By Gary McKechnie
Survey a hundred people and odds are most would agree no Florida county has a more delightful name than Suwannee County. On every bridge spanning its famous waterway, a “Welcome to Suwannee County” sign features a staff emblazoned with the distinct opening notes of Stephen Foster’s classic tune.
Incredibly, Foster never saw the Suwannee River (or Florida for that matter), but his musical legacy can still be found across the county nonetheless. You’ll see it in a full calendar of music festivals and in the enduring landscape of oaks, magnolias, Spanish moss, and soft moonlight reflected in his melodies.
From the banks of the Suwannee River inland, the Spirit of the Suwannee Music Park is the rare place that pairs nature, camping, and concerts. Across several hundred wooded acres are intimate indoor venues, small stages tucked in the forest, and elevated stages that dominate broad outdoor clearings. Throughout the year, performers showcase a vast spectrum of musical styles in an ongoing variety of festivals.
After the artists are done performing, you’ll learn the park is nothing if not diverse. On foot or by bicycle you can explore the camp and find hiking trails, horse trails, a craft village, disc golf, general store, restaurant, camping and RV sites, a white sand beach, and an outfitter who will rent you a canoe or kayak so you can take a trip… way down upon the Suwannee River.
Across 1,800 acres in the southwest corner of the county is a blend of history and nature ranging from Civil War-era earthwork mounds and the ghostly ruins of a cemetery that served the ghost town of Columbus to hiking trails ranging from a quarter-mile to 18 miles that wind through the longleaf pines and into the Sand Hills. After setting up camp (in a tent or by checking into one of five two-bedroom riverside cabins) head to the boat launch and set off down the Suwannee or nearby Withlacoochee River for some of the best backcountry paddling in Florida.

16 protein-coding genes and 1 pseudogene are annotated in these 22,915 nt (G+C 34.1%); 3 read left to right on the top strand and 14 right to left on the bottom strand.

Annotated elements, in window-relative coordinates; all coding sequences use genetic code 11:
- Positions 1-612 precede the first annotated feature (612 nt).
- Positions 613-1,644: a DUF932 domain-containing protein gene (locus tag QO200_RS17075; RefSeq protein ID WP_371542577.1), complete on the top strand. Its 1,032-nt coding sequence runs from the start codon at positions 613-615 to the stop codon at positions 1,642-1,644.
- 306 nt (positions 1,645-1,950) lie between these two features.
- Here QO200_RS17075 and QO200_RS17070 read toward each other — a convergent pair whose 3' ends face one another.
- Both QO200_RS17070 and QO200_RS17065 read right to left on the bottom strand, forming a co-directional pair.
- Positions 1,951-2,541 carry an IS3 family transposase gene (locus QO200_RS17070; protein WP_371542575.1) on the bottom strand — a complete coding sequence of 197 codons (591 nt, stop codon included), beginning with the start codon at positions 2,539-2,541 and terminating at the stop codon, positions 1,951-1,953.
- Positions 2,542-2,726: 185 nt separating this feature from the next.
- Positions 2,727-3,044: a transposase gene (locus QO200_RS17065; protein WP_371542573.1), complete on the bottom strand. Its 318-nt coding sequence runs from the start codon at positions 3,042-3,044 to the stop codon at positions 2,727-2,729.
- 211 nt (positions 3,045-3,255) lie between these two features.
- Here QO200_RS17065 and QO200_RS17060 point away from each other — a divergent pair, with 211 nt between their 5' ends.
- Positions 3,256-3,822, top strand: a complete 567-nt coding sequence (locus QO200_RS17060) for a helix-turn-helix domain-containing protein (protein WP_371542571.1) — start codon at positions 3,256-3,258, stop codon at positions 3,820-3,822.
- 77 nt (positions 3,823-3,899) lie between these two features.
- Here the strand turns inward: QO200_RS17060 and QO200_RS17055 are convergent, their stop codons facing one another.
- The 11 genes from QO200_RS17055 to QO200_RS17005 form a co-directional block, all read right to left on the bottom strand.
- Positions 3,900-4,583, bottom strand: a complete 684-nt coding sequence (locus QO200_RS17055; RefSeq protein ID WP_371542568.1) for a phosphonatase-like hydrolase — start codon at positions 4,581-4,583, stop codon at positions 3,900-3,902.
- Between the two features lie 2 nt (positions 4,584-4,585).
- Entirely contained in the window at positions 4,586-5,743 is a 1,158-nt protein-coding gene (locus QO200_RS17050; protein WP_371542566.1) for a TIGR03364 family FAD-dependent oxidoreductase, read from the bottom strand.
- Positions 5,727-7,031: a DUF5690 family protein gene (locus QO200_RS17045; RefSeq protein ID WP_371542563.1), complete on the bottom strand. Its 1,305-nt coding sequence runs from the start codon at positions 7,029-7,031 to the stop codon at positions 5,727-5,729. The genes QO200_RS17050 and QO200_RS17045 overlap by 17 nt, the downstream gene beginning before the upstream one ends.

Exactly why cave divers decide to disappear into pitch black water-filled channels is a mystery to many of us, but it’s no mystery that cave divers from around the world crave the chance to visit Peacock Springs.
Two major springs, a spring run, and six sinkholes combine to create nearly five miles of submerged passages, each surveyed in detail so divers can swim ever deeper and farther into an intricate network of tunnels and caves. If you prefer your outdoor recreation sunny side up, consider splashing, swimming, or snorkeling above ground at Peacock Springs and Orange Grove Sink.
4. Take Your Pick
Rivaling the county’s natural springs is nature’s springtime bounty. Largely a rural area, several local growers supplement their income by inviting visitors to their “u-pick farms” to pluck blueberries, blackberries, grapes, strawberries, persimmons and other varieties of fruits and vegetables. Hours, growing seasons, and the selection of crops vary so check in advance before visiting Live Oak’s Rooney’s Front Porch Farm, C&J’s Blueberry Vineyard, Sivyer Farm (386/362-7108), K & S Farms (386/590-6226), or Mitillini Vineyards (386/364-1773). You’ll find Lee’s Nursery in Branford (386/362-9578) and, in Wellborn, Scott’s Blueberry Farm (386/963-4952).
5. Downhome Dining
Sometimes the best part of a road trip is topping it off with some downhome dining. For that, take a seat in the county seat of Live Oak. Within a few blocks are several choices, including the circa 1959 Dixie Grill (buttermilk-dipped fried chicken, livers, and gizzards, jumbo pork chops, oysters, catfish filets, shrimp and creamy grits); All Decked Out Café (fried green tomatoes, crab-stuffed mushrooms, fried shrimp, fresh oysters, fried shrimp, lobster nuggets, coconut shrimp, ribeye steaks); Big Wood BBQ (brisket, sliced beef, sliced pork, ribs); and the Brown Lantern (beef tips, Carolina barbeque, fresh Gulf grouper, grilled pork chops, potato casserole).
For more information, visit suwcounty.org/county
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